Posted by: coastcontact | August 14, 2018

What is the Robert Mueller Investigation?

For those of you outside the United States the question is what is going on in the USA?

The original Robert Mueller investigation, motivated by the firing of FBI director James Comey,  was at the direction of Mr Rod Rosenstein, the deputy attorney general appointing Mr Mueller to look into:

  • The Russian government’s efforts to interfere in the election
  • Any links or co-ordination between Russia and Trump campaign-linked individuals
  • Any matters that arose or may arise directly from the investigation

That last point gives him quite a broad authority to also determine if the president himself has committed any wrongdoing.

The president’s words and behavior towards Russia and Vladimir Putin since taking office have only heightened the suspicion that his election was tainted and he has committed treasonous acts. The Helsinki summit between Trump and Putin only exacerbates that suspicion.

Donald Trump’s extraordinary performance in Helsinki alongside Russian leader Vladimir Putin may have crossed a red line with his fellow Republicans.

Former Republican Representative David Jolly said Congress was at “an inflection point.”

“This will be one of those moments the long lens of history remembers,” Jolly, who represented a Florida district from 2014 to 2017, said in an interview. “We’ve never had reason to question a president’s patriotism. We question their competence, their judgment, their self-interest, their partisan motivations. Even with Richard Nixon we never had questions of patriotism like we are seeing today.”

Jolly said that for the first time he believes impeachment of Trump — or removal under the 25th Amendment by declaring him unfit — should be on the table. But, he said, “The fates of Republicans on the Hill are too tied to the president. I’m not optimistic that they will be independent.”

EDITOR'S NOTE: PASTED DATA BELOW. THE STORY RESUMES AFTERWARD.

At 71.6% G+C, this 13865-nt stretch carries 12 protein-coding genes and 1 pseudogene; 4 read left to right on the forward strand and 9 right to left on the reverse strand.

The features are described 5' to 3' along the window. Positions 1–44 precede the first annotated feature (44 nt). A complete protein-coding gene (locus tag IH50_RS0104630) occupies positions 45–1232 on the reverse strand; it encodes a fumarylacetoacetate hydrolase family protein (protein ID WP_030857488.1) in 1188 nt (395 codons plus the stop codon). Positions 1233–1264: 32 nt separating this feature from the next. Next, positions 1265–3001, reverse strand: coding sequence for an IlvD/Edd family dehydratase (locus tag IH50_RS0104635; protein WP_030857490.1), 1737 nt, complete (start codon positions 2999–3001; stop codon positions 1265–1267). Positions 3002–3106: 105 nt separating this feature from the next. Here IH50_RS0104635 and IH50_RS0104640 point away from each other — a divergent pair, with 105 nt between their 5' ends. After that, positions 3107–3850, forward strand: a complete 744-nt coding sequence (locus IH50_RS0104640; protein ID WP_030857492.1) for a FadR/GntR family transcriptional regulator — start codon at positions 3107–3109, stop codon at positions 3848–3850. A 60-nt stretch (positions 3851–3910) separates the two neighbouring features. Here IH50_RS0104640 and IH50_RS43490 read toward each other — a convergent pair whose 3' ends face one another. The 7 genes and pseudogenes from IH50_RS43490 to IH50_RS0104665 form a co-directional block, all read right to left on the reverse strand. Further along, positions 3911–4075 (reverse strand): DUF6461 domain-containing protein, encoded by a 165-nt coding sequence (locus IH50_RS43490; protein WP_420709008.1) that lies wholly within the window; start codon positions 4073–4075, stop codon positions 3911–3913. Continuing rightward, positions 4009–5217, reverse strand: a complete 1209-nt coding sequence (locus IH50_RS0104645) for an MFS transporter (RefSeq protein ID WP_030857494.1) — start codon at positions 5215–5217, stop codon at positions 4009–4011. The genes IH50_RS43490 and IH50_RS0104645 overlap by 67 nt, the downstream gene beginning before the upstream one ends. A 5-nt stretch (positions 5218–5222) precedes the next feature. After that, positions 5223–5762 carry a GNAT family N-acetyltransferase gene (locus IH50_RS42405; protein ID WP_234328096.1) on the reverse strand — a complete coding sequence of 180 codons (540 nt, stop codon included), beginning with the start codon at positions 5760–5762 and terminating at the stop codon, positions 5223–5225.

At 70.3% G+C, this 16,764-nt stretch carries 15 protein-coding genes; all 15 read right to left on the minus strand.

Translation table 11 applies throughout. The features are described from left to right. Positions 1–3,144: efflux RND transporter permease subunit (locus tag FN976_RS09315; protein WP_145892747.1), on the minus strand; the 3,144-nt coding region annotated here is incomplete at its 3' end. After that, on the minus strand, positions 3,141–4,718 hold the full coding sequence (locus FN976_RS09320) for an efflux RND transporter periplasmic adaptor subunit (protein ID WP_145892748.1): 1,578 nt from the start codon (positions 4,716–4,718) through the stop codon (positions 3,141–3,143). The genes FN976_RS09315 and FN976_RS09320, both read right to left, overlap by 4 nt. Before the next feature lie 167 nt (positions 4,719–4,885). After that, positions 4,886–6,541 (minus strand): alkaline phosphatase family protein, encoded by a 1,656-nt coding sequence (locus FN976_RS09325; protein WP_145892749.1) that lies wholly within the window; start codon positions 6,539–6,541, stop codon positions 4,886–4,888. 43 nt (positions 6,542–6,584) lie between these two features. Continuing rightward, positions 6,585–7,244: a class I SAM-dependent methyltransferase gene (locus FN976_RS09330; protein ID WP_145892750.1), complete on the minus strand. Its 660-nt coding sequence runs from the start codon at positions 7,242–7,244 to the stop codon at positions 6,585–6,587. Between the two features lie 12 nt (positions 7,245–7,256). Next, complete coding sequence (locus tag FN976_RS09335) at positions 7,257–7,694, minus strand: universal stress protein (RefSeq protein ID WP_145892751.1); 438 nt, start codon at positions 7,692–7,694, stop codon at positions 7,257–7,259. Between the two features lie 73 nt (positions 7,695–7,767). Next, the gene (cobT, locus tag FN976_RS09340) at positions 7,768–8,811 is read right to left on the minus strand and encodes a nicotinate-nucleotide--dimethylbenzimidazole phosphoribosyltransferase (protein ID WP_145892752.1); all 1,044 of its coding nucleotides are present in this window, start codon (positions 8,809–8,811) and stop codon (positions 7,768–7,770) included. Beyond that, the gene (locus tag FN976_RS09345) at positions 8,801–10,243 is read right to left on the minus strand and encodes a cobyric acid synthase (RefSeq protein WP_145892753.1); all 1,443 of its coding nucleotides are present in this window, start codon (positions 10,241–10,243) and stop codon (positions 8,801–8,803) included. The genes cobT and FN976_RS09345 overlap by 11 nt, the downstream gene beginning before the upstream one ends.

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Posted by: coastcontact | August 9, 2018

The Best Things to do in Fargo, North Dakota

Lilit Marcus, CNN • Updated 9th August 2018

Fargo, ND (CNN) — If you live outside of the United States (or, possibly, in it) and have heard of the small city of Fargo, odds are good that it’s from the Coen Brothers movie than won Frances McDormand her first Oscar.

But adventurers willing to explore the largest city in North Dakota will find an underappreciated art scene, incredible craft beer and cider and friendly locals in this off-the-beaten-path destination.

Here are the best things to do in Fargo when you travel there — woodchipper not included:

A cool, crisp morning in Fargo pairs beautifully with a bagel from BernBaum’s.

The tiny downtown deli is a mix of Scandinavian and Jewish traditions — it may sound weird until you realize how much both cultures appreciate smoked fish.
A bagel and lox plate is a solid bet, but if you’re feeling adventurous — or dreaming of Tel Aviv — ask for za’atar, labneh and other Middle Eastern flourishes.

If you prefer sweet to savory, head to Sandy’s Donuts for your standard cream-filled bismarks along with edgier offerings like “dirt and worms” (that would be crushed Oreos and gummy worms).

Down the block is uber-fashionable coffee shop Young Blood, where baristas swap out vinyl records between making lattes. You won’t need Shazam to tell you what song is on — employees will display the record cover above the register for reference.